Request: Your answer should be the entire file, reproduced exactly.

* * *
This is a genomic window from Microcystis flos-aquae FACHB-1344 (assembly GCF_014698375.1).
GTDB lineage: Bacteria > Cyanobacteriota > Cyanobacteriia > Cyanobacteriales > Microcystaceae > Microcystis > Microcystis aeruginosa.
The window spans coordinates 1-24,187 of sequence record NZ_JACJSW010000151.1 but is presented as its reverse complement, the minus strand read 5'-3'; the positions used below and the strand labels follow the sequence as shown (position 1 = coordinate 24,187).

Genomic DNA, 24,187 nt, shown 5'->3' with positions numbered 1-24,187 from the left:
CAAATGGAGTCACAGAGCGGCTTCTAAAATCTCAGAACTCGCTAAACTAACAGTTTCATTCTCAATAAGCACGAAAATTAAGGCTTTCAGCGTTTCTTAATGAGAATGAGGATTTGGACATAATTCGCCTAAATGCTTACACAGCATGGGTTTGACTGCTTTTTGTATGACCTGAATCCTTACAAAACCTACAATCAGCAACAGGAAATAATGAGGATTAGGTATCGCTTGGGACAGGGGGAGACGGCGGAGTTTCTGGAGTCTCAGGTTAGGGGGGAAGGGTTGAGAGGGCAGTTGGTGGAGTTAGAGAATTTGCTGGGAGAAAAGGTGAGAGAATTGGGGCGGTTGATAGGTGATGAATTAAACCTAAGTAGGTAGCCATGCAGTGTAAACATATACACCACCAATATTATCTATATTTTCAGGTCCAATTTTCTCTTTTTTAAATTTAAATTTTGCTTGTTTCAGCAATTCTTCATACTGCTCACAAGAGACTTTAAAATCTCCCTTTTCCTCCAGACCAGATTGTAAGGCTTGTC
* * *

This is a genomic window from Microcystis flos-aquae FACHB-1344 (assembly GCF_014698375.1).
GTDB lineage: Bacteria > Cyanobacteriota > Cyanobacteriia > Cyanobacteriales > Microcystaceae > Microcystis > Microcystis aeruginosa.
The window spans coordinates 1-24,187 of sequence record NZ_JACJSW010000151.1 but is presented as its reverse complement, the minus strand read 5'-3'; the positions used below and the strand labels follow the sequence as shown (position 1 = coordinate 24,187).

Genomic DNA, 24,187 nt, shown 5'->3' with positions numbered 1-24,187 from the left:
CAAATGGAGTCACAGAGCGGCTTCTAAAATCTCAGAACTCGCTAAACTAACAGTTTCATTCTCAATAAGCACGAAAATTAAGGCTTTCAGCGTTTCTTAATGAGAATGAGGATTTGGACATAATTCGCCTAAATGCTTACACAGCATGGGTTTGACTGCTTTTTGTATGACCTGAATCCTTACAAAACCTACAATCAGCAACAGGAAATAATGAGGATTAGGTATCGCTTGGGACAGGGGGAGACGGCGGAGTTTCTGGAGTCTCAGGTTAGGGGGGAAGGGTTGAGAGGGCAGTTGGTGGAGTTAGAGAATTTGCTGGGAGAAAAGGTGAGAGAATTGGGGCGGTTGATAGGTGATGAATTAAACCTAAGTAGGTAGCCATGCAGTGTAAACATATACACCACCAATATTATCTATATTTTCAGGTCCAATTTTCTCTTTTTTAAATTTAAATTTTGCTTGTTTCAGCAATTCTTCATACTGCTCACAAGAGACTTTAAAATCTCCCTTTTCCTCCAGACCAGATTGTAAGGCTTGTC